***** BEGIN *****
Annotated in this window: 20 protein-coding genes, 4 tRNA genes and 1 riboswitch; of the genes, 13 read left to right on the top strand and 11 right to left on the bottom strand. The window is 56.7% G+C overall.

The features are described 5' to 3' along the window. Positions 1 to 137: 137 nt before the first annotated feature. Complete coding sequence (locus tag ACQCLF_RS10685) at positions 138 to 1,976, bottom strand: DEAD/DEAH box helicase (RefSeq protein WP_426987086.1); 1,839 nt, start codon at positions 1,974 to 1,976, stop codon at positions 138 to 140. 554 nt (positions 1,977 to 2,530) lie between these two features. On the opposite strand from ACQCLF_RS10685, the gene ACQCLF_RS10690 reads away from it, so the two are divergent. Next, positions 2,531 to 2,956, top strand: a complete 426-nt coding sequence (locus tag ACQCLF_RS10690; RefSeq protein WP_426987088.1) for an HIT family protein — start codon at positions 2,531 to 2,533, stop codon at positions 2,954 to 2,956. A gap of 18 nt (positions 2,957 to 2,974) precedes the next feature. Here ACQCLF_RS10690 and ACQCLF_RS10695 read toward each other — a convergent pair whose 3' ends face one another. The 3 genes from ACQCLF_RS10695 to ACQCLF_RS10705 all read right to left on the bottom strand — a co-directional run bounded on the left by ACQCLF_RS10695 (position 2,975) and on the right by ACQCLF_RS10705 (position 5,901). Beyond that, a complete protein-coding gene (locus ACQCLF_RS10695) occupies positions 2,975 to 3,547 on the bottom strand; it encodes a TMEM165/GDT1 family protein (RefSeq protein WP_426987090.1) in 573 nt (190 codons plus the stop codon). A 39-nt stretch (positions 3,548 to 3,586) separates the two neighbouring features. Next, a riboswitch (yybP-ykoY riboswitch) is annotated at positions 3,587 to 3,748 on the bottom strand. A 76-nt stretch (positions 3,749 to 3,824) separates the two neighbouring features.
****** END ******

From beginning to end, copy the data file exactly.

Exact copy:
Annotated in this window: 20 protein-coding genes, 4 tRNA genes and 1 riboswitch; of the genes, 13 read left to right on the top strand and 11 right to left on the bottom strand. The window is 56.7% G+C overall.

The features are described 5' to 3' along the window. Positions 1 to 137: 137 nt before the first annotated feature. Complete coding sequence (locus tag ACQCLF_RS10685) at positions 138 to 1,976, bottom strand: DEAD/DEAH box helicase (RefSeq protein WP_426987086.1); 1,839 nt, start codon at positions 1,974 to 1,976, stop codon at positions 138 to 140. 554 nt (positions 1,977 to 2,530) lie between these two features. On the opposite strand from ACQCLF_RS10685, the gene ACQCLF_RS10690 reads away from it, so the two are divergent. Next, positions 2,531 to 2,956, top strand: a complete 426-nt coding sequence (locus tag ACQCLF_RS10690; RefSeq protein WP_426987088.1) for an HIT family protein — start codon at positions 2,531 to 2,533, stop codon at positions 2,954 to 2,956. A gap of 18 nt (positions 2,957 to 2,974) precedes the next feature. Here ACQCLF_RS10690 and ACQCLF_RS10695 read toward each other — a convergent pair whose 3' ends face one another. The 3 genes from ACQCLF_RS10695 to ACQCLF_RS10705 all read right to left on the bottom strand — a co-directional run bounded on the left by ACQCLF_RS10695 (position 2,975) and on the right by ACQCLF_RS10705 (position 5,901). Beyond that, a complete protein-coding gene (locus ACQCLF_RS10695) occupies positions 2,975 to 3,547 on the bottom strand; it encodes a TMEM165/GDT1 family protein (RefSeq protein WP_426987090.1) in 573 nt (190 codons plus the stop codon). A 39-nt stretch (positions 3,548 to 3,586) separates the two neighbouring features. Next, a riboswitch (yybP-ykoY riboswitch) is annotated at positions 3,587 to 3,748 on the bottom strand. A 76-nt stretch (positions 3,749 to 3,824) separates the two neighbouring features.